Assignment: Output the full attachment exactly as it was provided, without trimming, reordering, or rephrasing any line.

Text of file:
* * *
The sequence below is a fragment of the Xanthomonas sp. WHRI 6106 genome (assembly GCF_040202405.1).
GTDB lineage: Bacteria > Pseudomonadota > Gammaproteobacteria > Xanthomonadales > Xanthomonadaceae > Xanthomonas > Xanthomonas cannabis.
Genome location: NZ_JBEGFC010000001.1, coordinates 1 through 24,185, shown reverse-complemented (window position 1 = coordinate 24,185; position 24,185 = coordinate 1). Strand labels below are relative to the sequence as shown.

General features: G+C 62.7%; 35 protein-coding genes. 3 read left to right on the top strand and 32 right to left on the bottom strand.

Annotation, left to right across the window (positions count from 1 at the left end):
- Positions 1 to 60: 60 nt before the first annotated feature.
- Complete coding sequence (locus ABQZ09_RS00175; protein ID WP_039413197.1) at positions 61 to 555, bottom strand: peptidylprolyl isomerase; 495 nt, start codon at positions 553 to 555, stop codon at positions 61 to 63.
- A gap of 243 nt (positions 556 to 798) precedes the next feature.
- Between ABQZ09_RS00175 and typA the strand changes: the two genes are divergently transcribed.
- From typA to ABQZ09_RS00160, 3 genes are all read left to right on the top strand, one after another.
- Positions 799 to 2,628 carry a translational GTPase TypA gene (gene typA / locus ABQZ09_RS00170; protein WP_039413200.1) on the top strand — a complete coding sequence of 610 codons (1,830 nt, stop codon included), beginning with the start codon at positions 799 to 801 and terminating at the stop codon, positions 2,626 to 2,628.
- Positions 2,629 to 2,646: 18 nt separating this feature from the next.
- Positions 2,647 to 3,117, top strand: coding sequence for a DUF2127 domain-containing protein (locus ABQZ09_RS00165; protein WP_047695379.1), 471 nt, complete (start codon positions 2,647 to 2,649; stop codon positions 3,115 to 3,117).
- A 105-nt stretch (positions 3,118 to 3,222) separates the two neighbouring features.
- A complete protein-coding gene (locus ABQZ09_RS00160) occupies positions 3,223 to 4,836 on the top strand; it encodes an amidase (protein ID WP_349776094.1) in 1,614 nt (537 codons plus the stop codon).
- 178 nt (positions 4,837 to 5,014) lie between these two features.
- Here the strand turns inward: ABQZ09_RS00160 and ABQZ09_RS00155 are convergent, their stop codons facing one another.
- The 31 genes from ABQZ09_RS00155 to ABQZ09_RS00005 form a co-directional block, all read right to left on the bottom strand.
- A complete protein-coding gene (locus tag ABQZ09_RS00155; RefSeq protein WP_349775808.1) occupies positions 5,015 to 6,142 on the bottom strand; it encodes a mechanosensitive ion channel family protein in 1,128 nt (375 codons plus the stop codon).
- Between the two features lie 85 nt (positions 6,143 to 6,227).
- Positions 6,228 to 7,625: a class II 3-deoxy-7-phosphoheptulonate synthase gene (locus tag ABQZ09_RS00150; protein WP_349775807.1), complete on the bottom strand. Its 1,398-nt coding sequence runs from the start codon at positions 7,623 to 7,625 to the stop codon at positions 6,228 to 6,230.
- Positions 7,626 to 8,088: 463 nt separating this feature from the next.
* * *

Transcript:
The sequence below is a fragment of the Xanthomonas sp. WHRI 6106 genome (assembly GCF_040202405.1).
GTDB lineage: Bacteria > Pseudomonadota > Gammaproteobacteria > Xanthomonadales > Xanthomonadaceae > Xanthomonas > Xanthomonas cannabis.
Genome location: NZ_JBEGFC010000001.1, coordinates 1 through 24,185, shown reverse-complemented (window position 1 = coordinate 24,185; position 24,185 = coordinate 1). Strand labels below are relative to the sequence as shown.

General features: G+C 62.7%; 35 protein-coding genes. 3 read left to right on the top strand and 32 right to left on the bottom strand.

Annotation, left to right across the window (positions count from 1 at the left end):
- Positions 1 to 60: 60 nt before the first annotated feature.
- Complete coding sequence (locus ABQZ09_RS00175; protein ID WP_039413197.1) at positions 61 to 555, bottom strand: peptidylprolyl isomerase; 495 nt, start codon at positions 553 to 555, stop codon at positions 61 to 63.
- A gap of 243 nt (positions 556 to 798) precedes the next feature.
- Between ABQZ09_RS00175 and typA the strand changes: the two genes are divergently transcribed.
- From typA to ABQZ09_RS00160, 3 genes are all read left to right on the top strand, one after another.
- Positions 799 to 2,628 carry a translational GTPase TypA gene (gene typA / locus ABQZ09_RS00170; protein WP_039413200.1) on the top strand — a complete coding sequence of 610 codons (1,830 nt, stop codon included), beginning with the start codon at positions 799 to 801 and terminating at the stop codon, positions 2,626 to 2,628.
- Positions 2,629 to 2,646: 18 nt separating this feature from the next.
- Positions 2,647 to 3,117, top strand: coding sequence for a DUF2127 domain-containing protein (locus ABQZ09_RS00165; protein WP_047695379.1), 471 nt, complete (start codon positions 2,647 to 2,649; stop codon positions 3,115 to 3,117).
- A 105-nt stretch (positions 3,118 to 3,222) separates the two neighbouring features.
- A complete protein-coding gene (locus ABQZ09_RS00160) occupies positions 3,223 to 4,836 on the top strand; it encodes an amidase (protein ID WP_349776094.1) in 1,614 nt (537 codons plus the stop codon).
- 178 nt (positions 4,837 to 5,014) lie between these two features.
- Here the strand turns inward: ABQZ09_RS00160 and ABQZ09_RS00155 are convergent, their stop codons facing one another.
- The 31 genes from ABQZ09_RS00155 to ABQZ09_RS00005 form a co-directional block, all read right to left on the bottom strand.
- A complete protein-coding gene (locus tag ABQZ09_RS00155; RefSeq protein WP_349775808.1) occupies positions 5,015 to 6,142 on the bottom strand; it encodes a mechanosensitive ion channel family protein in 1,128 nt (375 codons plus the stop codon).
- Between the two features lie 85 nt (positions 6,143 to 6,227).
- Positions 6,228 to 7,625: a class II 3-deoxy-7-phosphoheptulonate synthase gene (locus tag ABQZ09_RS00150; protein WP_349775807.1), complete on the bottom strand. Its 1,398-nt coding sequence runs from the start codon at positions 7,623 to 7,625 to the stop codon at positions 6,228 to 6,230.
- Positions 7,626 to 8,088: 463 nt separating this feature from the next.